Individual parishes throughout Baltimore City have taken steps to reduce urban violence, but collectively the pastors believe they can crusade against brutal crime.
Archbishop Edwin F. O’Brien and urban vicar Bishop Denis J. Madden assembled six city pastors March 6 to share insight about Baltimore’s staggering murder rate and how crime has impacted their parishes, and to recommend how the archdiocese can help.
Though no immediate plan emerged from the assembly, the religious leaders committed themselves to form an ongoing coalition to battle violent crime.
“Collectively we’ll be able to do more than just one parish or one community,” said Father Kevin Milton, C.Ss.R., pastor of Our Lady of Fatima in Baltimore. “Ultimately, we want to work together with the social agencies in the city. We should have a wedding between the city and church.”
Baltimore hit an eight-year high in 2007 with 282 murders, establishing it as one of the most violent cities in the United States.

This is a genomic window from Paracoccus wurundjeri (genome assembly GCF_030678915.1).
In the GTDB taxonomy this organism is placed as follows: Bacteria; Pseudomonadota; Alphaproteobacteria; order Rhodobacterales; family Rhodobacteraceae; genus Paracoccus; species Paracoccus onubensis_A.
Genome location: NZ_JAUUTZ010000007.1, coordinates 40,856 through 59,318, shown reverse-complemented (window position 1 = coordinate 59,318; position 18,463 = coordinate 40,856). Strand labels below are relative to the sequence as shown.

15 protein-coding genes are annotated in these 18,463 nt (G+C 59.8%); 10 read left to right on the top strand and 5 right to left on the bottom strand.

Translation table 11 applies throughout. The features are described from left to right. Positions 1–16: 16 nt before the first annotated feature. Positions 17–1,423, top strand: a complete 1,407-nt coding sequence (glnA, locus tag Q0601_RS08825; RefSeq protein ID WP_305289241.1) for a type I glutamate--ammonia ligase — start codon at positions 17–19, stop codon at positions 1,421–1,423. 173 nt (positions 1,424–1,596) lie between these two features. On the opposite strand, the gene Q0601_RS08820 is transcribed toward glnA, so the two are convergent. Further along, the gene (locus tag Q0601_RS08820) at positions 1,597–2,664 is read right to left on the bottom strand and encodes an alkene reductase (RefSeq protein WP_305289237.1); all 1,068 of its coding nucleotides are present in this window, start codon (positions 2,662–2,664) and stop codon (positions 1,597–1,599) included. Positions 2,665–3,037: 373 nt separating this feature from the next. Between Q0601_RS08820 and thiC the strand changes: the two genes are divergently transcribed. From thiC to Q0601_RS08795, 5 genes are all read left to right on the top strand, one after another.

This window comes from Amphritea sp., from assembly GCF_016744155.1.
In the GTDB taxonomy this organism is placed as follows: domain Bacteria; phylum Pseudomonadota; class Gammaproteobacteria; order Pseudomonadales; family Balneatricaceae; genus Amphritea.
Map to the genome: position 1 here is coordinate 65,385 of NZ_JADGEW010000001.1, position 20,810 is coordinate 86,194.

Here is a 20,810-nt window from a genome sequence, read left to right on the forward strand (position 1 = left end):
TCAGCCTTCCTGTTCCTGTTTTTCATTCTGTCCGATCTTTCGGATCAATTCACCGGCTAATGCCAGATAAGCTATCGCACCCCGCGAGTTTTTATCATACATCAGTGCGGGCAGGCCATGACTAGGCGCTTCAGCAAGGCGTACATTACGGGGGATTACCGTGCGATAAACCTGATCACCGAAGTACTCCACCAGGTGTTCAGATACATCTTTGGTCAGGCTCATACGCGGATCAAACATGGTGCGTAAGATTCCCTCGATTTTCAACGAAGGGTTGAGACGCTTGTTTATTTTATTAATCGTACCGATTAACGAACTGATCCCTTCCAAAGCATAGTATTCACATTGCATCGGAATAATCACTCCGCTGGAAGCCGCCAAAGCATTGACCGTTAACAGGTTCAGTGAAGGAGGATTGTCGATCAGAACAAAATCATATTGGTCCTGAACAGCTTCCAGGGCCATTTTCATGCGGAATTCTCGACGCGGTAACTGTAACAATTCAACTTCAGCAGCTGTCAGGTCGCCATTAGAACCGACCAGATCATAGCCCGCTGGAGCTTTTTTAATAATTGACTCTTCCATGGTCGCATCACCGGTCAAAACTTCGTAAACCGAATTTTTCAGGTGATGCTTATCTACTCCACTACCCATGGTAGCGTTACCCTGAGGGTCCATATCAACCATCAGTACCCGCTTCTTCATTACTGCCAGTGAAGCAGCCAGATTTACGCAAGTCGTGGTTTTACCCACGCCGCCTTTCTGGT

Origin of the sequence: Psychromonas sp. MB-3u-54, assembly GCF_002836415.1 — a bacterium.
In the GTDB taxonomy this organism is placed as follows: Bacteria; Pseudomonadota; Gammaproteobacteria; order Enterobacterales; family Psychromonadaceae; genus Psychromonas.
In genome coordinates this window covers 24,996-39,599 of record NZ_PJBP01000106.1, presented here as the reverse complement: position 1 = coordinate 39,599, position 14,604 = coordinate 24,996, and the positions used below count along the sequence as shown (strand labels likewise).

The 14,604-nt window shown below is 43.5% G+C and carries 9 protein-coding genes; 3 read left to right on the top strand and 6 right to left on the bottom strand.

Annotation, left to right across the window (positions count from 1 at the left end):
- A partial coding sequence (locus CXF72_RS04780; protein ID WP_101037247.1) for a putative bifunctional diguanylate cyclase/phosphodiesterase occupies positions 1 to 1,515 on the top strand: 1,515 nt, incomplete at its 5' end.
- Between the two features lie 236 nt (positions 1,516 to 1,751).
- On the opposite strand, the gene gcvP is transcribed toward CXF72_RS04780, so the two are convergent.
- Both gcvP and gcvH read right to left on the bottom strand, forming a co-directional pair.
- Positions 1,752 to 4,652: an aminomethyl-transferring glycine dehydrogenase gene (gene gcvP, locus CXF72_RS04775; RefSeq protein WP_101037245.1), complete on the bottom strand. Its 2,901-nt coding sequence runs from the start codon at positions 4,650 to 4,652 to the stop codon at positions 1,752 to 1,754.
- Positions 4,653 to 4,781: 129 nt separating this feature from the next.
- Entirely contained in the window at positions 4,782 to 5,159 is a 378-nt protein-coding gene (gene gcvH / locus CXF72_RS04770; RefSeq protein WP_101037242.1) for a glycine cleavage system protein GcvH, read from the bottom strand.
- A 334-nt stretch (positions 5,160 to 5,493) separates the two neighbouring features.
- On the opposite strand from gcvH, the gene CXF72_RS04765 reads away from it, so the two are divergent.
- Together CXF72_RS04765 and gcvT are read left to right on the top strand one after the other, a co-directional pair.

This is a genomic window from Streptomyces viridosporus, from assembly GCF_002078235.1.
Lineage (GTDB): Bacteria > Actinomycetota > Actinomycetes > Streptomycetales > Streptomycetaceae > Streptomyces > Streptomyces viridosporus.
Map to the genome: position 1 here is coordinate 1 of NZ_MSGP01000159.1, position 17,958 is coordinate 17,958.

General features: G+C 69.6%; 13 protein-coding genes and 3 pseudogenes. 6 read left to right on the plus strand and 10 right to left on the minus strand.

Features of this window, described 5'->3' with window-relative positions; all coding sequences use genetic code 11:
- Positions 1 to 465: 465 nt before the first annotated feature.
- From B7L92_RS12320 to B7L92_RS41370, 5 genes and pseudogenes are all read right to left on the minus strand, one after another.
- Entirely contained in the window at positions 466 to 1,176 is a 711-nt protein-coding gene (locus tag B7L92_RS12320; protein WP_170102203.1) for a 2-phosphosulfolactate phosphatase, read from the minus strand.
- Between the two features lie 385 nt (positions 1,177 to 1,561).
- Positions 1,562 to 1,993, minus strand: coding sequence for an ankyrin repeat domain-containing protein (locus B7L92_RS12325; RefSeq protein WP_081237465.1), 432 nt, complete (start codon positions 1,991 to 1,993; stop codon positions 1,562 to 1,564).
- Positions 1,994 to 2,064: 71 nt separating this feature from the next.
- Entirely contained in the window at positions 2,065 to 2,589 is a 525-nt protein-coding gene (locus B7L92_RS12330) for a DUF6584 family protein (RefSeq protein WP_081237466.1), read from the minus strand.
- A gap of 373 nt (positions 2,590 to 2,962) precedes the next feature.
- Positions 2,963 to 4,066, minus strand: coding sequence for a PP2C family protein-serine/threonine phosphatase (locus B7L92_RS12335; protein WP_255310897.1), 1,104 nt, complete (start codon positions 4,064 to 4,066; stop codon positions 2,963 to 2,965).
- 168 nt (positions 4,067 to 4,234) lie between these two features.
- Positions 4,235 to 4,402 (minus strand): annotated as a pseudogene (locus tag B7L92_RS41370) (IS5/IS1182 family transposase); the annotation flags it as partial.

The city faith communities mobilized individually to confront the violence in their neighborhoods.
St. Gregory the Great and St. Bernardine, as well as Empowerment Temple AME Church in Bolton Hill, held gun turn-ins, and several city churches held anti-violence rallies. St. Frances Academy, Baltimore, transformed its literacy youth camp last summer into a peace camp. Its goal was to teach children how to resolve differences in a nonviolent manner.
While applauding these efforts, Archbishop O’Brien and Bishop Madden want to develop a cohesive plan for the Catholic Church to confront urban violence.
“The first thing that is encouraging is that our archbishop cared enough to get us together on this issue,” said Father Paul Zaborowski, O.F.M. Cap., pastor of St. Ambrose in Park Heights. “Not only is that a positive first step, but his sincerity in wanting to turn around the violence in our city is very clear.”
The religious men considered peace rallies, no-violence zones, continuing gun turn-in programs, educational forums to address racism and many other ideas, said Monsignor Damien Nalepa, pastor of St. Gregory the Great.
“We haven’t settled on anything specific,” Monsignor Nalepa said. “It’s an ongoing mission to see what we can develop. Just coming together and collectively sharing our wisdom offers hope.”